The tale of Lizzie Borden has been told in rhyme and on screen before. In 1975, Elizabeth Montgomery led TV movie The Legend of Lizzie Borden. The less said of 2013’s “nude film” Lizzie Borden’s Revenge, the better. Finally, in 2014, Christina Ricci played the titular tool wielder in Lizzie Borden Took an Ax, followed by a series. After these average to abysmal affairs, director Craig William Macneill (The Boy) and screenwriter Bryce Kass have fashioned what’s close to a prestige feature, and the first big screen film version of Borden’s bloody tale.
Instead of lazily charting the pre-trodden path from a grimy, exploitative perspective, Kass crafts multifaceted characters, fortified by disturbing family drama and taut plotting. These, when mined under Macneill’s burrowing eye, and with outstanding performances, make Lizzie (the film) a disquieting, absorbing and unforgettable drama/thriller, topped with the obligatory mum and dad hacking.
The story starts on August 4th 1892, immediately after the double patricide, but swiftly sifts back six months to when the affluent Borden household hire young, Irish maid Bridget (Kristen Stewart). Lizzie (Chloe Sevigny) is a wary but determined young adult, turned troubled whilst living under threat from her controlling, obdurate father, Andrew (Jamey Sheridan): an abusive land owner, and mostly dutiful mother Abby (Fiona Shaw). Lizzie becomes friends with Bridget, but mind cracks spread when Dad becomes monstrous. Paranoia, power play and physical assaults soon cause Lizzie to take “drastic measures” to ensure her and Bridget’s safety.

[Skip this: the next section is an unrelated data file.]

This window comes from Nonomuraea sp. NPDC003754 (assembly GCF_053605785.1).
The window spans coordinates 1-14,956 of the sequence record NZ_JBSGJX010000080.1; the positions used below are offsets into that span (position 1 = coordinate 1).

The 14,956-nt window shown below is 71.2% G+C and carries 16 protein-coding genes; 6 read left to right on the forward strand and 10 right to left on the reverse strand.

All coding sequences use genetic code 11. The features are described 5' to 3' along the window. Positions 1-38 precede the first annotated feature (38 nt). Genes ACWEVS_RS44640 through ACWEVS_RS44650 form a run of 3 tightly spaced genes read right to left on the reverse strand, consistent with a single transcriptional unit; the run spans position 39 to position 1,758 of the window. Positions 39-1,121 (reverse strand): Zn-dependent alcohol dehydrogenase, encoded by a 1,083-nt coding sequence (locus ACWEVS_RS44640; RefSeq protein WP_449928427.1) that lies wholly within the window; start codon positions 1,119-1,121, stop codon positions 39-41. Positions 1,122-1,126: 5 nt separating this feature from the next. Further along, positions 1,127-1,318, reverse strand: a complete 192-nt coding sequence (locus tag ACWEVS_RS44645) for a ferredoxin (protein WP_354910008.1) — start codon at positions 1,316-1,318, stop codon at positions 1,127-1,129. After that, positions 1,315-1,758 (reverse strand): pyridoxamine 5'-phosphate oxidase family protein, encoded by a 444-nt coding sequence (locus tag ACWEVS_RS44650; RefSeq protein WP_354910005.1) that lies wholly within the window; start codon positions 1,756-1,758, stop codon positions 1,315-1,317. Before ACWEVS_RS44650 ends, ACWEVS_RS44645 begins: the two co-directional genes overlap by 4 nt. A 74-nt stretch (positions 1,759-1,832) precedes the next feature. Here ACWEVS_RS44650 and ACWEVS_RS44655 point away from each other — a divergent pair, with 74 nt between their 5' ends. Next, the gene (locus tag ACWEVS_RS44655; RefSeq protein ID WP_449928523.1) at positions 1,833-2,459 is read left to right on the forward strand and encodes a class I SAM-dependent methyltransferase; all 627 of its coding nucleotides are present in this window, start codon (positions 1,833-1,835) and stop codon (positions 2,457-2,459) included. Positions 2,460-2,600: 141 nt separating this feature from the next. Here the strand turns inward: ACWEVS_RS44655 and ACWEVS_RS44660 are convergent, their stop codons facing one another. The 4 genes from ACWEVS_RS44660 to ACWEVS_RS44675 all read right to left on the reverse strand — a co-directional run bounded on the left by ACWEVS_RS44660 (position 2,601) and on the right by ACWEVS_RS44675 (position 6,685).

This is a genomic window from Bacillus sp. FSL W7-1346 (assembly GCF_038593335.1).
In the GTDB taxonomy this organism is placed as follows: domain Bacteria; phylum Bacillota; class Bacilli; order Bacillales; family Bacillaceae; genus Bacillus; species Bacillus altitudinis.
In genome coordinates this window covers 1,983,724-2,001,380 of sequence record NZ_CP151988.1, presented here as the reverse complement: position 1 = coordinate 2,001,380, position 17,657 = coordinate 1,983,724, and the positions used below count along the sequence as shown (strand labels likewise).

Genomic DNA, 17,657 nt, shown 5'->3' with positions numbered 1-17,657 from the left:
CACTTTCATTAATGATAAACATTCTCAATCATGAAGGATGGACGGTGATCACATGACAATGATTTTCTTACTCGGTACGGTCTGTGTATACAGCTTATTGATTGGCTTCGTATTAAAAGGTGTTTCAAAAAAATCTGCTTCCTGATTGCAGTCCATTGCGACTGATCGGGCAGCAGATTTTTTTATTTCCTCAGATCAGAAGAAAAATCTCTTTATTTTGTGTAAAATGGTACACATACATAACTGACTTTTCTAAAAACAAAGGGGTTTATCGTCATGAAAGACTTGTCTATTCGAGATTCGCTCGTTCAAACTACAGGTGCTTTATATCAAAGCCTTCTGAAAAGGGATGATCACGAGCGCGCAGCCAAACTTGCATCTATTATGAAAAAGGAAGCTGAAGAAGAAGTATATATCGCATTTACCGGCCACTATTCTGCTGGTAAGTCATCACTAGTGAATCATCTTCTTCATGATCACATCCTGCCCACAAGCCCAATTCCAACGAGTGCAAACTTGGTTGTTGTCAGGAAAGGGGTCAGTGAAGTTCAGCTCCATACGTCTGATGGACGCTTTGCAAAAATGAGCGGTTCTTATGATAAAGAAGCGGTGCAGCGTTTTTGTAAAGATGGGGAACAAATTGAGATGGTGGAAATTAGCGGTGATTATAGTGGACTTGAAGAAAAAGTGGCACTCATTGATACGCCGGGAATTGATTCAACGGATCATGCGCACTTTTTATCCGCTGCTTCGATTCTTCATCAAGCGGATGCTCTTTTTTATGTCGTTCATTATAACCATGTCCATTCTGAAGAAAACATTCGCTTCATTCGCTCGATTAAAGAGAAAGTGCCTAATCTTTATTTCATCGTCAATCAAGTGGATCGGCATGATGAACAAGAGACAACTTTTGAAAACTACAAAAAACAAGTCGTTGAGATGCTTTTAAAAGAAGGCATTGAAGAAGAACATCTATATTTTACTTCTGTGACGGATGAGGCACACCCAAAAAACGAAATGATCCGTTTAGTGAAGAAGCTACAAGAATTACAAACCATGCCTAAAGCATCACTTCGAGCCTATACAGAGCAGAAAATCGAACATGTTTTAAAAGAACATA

Lizzie (the film) is enthralling for the better part due to the constantly changing character play and Oscar-worthy performances. Macneill and Kass plait tension through plotting, alongside an unsettling score (groaning, distorted strings) which seethes, roars and fluctuates throughout. Internal and outer conflicts with(in) Lizzie are controlled and calm to start, but threats/ altercations lead to motive forming and madness, unveiling darker sides to all.
After the slashing, Lizzie gets a little tedious. The story clicks into courtroom drama mode coupled with scenes featuring Borden waiting for release or execution. For the first two thirds, Macneill’s film is a captivating, lavish (for the budget) near classic with tight plotting, budding tension and staggering drama/acting, enriched with feminism and (fitting for the time) male power play parables. These combine to make Lizzie resound as a generally potent production and the best film about Borden by a long shot, so far.
The 62nd BFI London Film Festival runs from 10 – 21 October. Tickets available now from www.bfi.org.uk/lff